How to write spiritual/new age fiction

What is spiritual/new age fiction? Novels such as Art of Racing in the Rain by Garth Stein, The Alchemist by Paulo Coelho, or Celestine Prophecy by James Redfield. Similar books might be labeled Spiritual, Metaphysical, Speculative Fiction, Visionary Fiction, or Paranormal, but labels don’t matter.

What good spiritual/new age novels all have in common is that the authors weave spiritual and metaphysical themes into strong story lines that keep readers turning the pages despite their sometimes pedantic tone. Readers want to be both entertained and educated. They want to get lost in an enthralling story that captivates their emotions and nourishes their spirit. Keenly interested in all things spiritual but not necessarily religious, they want to have fun learning, instead of wading through a nonfiction tome.

How do you write good spiritual/new age fiction? Understand what readers want. In The Writer Magazine, Salon critic Laura Miller identifies what readers care about in order of importance:

  1. Story
  2. Characters
  3. Theme

Note that theme is last on the list. You first must have great characters and a solid plot, and then structure your thematic elements to support the story without overwhelming it.

Where do spiritual/new age authors go wrong? They forget that fiction comes first. Many write fictionalized memoirs that don’t meet the basic requirements for a good novel:  A great story and engaging characters. Some write instructional guides draped in fictional trappings. Even if the spiritual message is strong, weak writing skills can drive the reader, who first and foremost wants to be entertained, to drop the book before any education can take place. Good spiritual/new age fiction appeals to both the emotions and the intellect.

9 thoughts on “How to write spiritual/new age fiction

  1. Pingback: Book review: Soul Identity « Fiction for a New Age

  2. This is a succinct and pertinent assessment of exactly what spiritual/new age fiction is all about. The most important point you’ve made is that we as spiritual fiction writers must never forget that the readers want to be entertained first and find the message in the story second. An excellent post!

    Judy, South Africa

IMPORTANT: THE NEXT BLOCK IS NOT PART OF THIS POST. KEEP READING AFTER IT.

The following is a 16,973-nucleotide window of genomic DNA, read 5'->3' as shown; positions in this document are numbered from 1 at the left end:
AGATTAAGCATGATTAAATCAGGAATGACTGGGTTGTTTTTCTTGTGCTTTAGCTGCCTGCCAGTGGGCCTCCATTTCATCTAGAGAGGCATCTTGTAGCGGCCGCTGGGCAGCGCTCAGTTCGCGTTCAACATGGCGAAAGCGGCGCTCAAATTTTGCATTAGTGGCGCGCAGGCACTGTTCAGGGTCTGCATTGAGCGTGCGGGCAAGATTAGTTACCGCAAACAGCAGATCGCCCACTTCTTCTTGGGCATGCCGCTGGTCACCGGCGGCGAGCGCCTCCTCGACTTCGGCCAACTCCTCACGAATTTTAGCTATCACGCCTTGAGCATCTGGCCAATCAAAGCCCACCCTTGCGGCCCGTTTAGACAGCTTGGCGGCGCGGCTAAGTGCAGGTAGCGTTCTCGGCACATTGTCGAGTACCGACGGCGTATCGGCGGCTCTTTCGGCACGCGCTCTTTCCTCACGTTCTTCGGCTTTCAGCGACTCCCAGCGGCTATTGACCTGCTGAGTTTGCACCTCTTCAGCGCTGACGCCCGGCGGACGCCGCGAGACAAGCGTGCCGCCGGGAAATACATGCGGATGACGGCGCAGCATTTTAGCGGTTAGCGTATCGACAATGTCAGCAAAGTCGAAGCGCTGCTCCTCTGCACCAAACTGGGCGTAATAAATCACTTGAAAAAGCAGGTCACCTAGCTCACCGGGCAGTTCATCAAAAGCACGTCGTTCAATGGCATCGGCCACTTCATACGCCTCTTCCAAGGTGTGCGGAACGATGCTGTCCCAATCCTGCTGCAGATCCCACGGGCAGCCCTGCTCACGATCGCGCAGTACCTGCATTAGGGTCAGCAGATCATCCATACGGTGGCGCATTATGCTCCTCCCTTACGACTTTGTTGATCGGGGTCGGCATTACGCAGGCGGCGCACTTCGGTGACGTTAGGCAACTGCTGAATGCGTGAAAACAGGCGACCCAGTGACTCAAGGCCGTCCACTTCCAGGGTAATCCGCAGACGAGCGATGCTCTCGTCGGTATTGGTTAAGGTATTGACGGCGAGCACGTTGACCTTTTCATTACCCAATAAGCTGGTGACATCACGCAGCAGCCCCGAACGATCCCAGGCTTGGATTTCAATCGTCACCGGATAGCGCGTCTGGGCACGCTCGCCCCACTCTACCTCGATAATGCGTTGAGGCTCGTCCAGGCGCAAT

• You are welcome! Overall I guess my books could be called quantum spiritual (not religious), metaphysical, philosophical, paranormal, psychical, some fiction as fact… The one I am currently investing the majority of my time with is about the need for a balancing of the feminine/masculine energies (not male and female per se, nor feministic) but strictly from the physical energetic root necessity, including how we came to have denigrated the one over the other and what has resulted individually/collectively/planetarily/psychologically from this imbalance. And the possible solution. As I said…it is not another feminist rant…nor is it even about women’s rights and such… The concept involves cosmic laws that lie outside our physicality, the imbalance as seen within our world are simply the symptoms and results.
        Thank you for asking. Blessings

  3. “They want to get lost in an enthralling story that captivates their emotions and nourishes their spirit.” This about says it all when it comes to the kind of fiction I like to read. Entertainment AND education. When I put a book down, I want to be left with something to ponder. Thank goodness for “Fiction that feeds your spirit.”

  4. I am having a hard time finding agents/editors who are looking for spiritual fiction works. I am in the process of writing a spiritual fiction book (I had a finished manuscript that I was set to send to editors if I could find them but my hard drive on my computer crashed and I had to start writing it all over again! I almost gave up.) Any references to spiritual fiction editors, agents and publishers would be greatly appreciated for a first time writer.

  5. I am having a hard time finding agents/editors who are looking for spiritual fiction works. I am in the process of writing a spiritual fiction book (I had a finished manuscript that I was set to send to editors if I could find them but my hard drive on my computer crashed and I had to start writing it all over again! I almost gave up. However, I think it may have been for the best as I realized I like certain aspects of my “new” book better. This is now the 9th revision/edition) Any references to spiritual fiction editors, agents and publishers would be greatly appreciated for a first time writer.

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